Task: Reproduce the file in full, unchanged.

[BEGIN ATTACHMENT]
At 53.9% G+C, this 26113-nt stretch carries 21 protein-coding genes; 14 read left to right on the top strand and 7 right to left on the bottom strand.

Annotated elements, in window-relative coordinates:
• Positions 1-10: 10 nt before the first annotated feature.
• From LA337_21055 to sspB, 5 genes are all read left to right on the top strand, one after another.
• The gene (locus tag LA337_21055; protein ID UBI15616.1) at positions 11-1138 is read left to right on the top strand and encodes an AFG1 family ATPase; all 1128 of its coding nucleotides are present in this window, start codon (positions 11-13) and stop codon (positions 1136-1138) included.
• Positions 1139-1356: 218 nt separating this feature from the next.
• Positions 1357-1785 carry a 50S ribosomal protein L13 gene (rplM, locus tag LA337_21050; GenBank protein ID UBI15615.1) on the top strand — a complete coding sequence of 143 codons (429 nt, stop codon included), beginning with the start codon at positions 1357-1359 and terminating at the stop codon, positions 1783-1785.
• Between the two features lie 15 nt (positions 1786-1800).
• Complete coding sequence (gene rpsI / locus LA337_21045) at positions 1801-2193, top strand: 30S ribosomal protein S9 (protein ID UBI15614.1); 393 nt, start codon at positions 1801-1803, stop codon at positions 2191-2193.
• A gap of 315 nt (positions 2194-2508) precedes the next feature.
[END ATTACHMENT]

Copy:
At 53.9% G+C, this 26113-nt stretch carries 21 protein-coding genes; 14 read left to right on the top strand and 7 right to left on the bottom strand.

Annotated elements, in window-relative coordinates:
• Positions 1-10: 10 nt before the first annotated feature.
• From LA337_21055 to sspB, 5 genes are all read left to right on the top strand, one after another.
• The gene (locus tag LA337_21055; protein ID UBI15616.1) at positions 11-1138 is read left to right on the top strand and encodes an AFG1 family ATPase; all 1128 of its coding nucleotides are present in this window, start codon (positions 11-13) and stop codon (positions 1136-1138) included.
• Positions 1139-1356: 218 nt separating this feature from the next.
• Positions 1357-1785 carry a 50S ribosomal protein L13 gene (rplM, locus tag LA337_21050; GenBank protein ID UBI15615.1) on the top strand — a complete coding sequence of 143 codons (429 nt, stop codon included), beginning with the start codon at positions 1357-1359 and terminating at the stop codon, positions 1783-1785.
• Between the two features lie 15 nt (positions 1786-1800).
• Complete coding sequence (gene rpsI / locus LA337_21045) at positions 1801-2193, top strand: 30S ribosomal protein S9 (protein ID UBI15614.1); 393 nt, start codon at positions 1801-1803, stop codon at positions 2191-2193.
• A gap of 315 nt (positions 2194-2508) precedes the next feature.